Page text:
From Thomas the Tank Engine, Pingu and other family favourites on our resorts to stars of the big screen such as Wallace & Gromit, everyone – no matter their age – has a soft spot for at least one animated character.

But what box of tricks and flashes of brilliance transform sketches on paper into living, breathing, blinking, talking characters with quirky traits to boot? We asked the animation company, Psyop, to share the secrets of how our new animated advert was created.

Make a star

The first job is to write the basic story, and then create the characters, and any of their props. This is when everything from hair styles to clothes they wear is decided.

Map it out

The characters are then put into a storyboard, which looks a bit like a comic strip. This helps to plan the whole film.

Against the clock

The next stage is to put the storyboards into sequence with what’s called a boardamatic. It shows how one frame will flow into the next, and also helps work out timings.

Make a move

The images begin to move in the first stage of animation called ‘Previs’. It’s a chance to look at camera angles and the edit – that’s what should stay in the film and what can be left out.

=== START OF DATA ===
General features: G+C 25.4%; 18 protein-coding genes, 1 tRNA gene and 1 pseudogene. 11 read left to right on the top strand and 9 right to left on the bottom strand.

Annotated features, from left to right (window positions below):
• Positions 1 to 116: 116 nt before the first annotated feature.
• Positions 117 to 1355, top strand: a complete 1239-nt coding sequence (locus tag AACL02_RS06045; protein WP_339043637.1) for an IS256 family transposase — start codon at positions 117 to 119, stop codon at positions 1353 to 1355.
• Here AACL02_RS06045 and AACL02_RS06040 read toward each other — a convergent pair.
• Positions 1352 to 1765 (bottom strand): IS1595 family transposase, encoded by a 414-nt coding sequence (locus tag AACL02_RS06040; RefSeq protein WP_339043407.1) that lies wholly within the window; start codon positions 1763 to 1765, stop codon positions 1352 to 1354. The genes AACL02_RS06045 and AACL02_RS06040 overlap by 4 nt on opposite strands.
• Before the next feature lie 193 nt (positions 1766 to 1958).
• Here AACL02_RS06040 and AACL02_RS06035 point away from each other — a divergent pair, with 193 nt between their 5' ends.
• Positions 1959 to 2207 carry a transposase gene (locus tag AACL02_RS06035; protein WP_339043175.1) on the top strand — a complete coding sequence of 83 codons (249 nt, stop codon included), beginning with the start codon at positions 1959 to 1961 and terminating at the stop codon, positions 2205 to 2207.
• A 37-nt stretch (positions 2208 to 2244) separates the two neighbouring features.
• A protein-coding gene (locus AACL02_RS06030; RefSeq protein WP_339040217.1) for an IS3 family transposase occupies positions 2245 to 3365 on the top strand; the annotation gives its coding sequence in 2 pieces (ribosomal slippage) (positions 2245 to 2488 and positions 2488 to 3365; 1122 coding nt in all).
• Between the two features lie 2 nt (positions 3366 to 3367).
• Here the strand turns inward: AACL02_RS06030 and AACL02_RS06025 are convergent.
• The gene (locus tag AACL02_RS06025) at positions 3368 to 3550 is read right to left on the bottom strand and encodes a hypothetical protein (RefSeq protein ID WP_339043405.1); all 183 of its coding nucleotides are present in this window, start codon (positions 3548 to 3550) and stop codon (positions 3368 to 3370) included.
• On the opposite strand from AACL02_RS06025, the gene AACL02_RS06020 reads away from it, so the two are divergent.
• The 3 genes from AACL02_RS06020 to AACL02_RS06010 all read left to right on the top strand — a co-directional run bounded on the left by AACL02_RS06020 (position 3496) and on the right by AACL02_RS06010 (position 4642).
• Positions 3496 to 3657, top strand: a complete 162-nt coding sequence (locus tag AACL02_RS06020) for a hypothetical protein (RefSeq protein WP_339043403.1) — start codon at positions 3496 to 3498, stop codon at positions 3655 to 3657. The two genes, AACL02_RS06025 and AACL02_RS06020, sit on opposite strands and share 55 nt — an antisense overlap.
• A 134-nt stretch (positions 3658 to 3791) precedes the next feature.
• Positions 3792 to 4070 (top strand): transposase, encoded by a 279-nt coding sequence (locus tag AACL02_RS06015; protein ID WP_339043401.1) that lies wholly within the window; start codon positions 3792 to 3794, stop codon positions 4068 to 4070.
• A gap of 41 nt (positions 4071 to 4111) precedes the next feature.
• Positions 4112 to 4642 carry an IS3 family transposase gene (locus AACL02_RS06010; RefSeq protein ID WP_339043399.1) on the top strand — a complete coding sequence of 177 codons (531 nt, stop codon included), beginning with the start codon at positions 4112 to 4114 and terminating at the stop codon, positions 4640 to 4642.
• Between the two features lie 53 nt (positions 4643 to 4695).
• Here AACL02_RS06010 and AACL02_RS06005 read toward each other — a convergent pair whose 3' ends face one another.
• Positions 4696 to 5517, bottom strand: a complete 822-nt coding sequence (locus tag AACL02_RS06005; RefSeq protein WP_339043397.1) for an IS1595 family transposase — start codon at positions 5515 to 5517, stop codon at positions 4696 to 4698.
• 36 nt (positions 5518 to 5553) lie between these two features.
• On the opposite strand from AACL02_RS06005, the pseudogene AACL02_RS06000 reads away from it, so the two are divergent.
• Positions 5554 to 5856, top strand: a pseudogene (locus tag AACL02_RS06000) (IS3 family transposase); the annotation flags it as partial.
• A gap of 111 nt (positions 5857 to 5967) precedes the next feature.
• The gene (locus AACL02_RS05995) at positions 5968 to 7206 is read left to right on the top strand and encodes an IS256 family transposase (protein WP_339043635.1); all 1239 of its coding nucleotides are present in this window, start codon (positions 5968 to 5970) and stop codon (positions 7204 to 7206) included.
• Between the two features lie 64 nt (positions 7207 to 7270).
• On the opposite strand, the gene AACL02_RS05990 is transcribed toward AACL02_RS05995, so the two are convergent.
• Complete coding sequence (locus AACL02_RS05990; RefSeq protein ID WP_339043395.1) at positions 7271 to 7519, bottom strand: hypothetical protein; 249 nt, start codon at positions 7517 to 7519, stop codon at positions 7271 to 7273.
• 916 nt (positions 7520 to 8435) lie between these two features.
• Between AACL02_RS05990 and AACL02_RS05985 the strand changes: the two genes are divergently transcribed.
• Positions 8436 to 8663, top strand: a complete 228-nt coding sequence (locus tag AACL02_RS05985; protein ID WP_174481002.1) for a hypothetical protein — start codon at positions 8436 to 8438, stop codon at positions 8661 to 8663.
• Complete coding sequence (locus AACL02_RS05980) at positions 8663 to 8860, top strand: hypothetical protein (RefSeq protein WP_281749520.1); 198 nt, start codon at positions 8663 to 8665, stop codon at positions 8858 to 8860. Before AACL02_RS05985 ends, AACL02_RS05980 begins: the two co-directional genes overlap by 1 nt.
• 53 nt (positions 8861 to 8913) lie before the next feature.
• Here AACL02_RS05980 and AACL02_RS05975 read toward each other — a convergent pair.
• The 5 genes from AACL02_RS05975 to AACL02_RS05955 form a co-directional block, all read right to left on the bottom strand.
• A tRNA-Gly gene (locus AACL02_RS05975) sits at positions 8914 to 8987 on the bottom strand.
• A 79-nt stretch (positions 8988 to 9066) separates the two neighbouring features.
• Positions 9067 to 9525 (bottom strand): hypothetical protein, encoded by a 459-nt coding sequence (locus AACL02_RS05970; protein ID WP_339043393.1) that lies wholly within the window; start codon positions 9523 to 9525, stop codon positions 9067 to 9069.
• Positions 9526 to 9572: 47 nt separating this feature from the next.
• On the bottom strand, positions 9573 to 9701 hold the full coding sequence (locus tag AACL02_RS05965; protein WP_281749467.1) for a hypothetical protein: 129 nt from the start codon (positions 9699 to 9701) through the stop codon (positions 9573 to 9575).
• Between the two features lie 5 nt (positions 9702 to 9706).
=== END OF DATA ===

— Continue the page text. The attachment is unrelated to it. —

Time to tweak

Then the characters are fine tuned, to make them as believable as possible. It’s all in the detail – the wink of an eye, the shrug of shoulders, the wave of a hand.

Add some magic

Special effects are the box of tricks a studio has up its sleeve that adds some sparkle and magic.

Technical wizardry

The next stages are called Look development and Compositing, which sound pretty bamboozling, but it’s just when colours are tweaked and lighting is added to make the film appear to be 3D.

A lick of paint

2D Cell Animation and 2D Paint: a bit of a mouthful, but this is a painstaking process when specialist animators paint effects frame by frame. We reckon you’d have to be very patient to do this part! Then a final gloss of paint is applied to give it a polished feel.

It’s a wrap

Phew! It’s a fiddly process, but worth it in the end.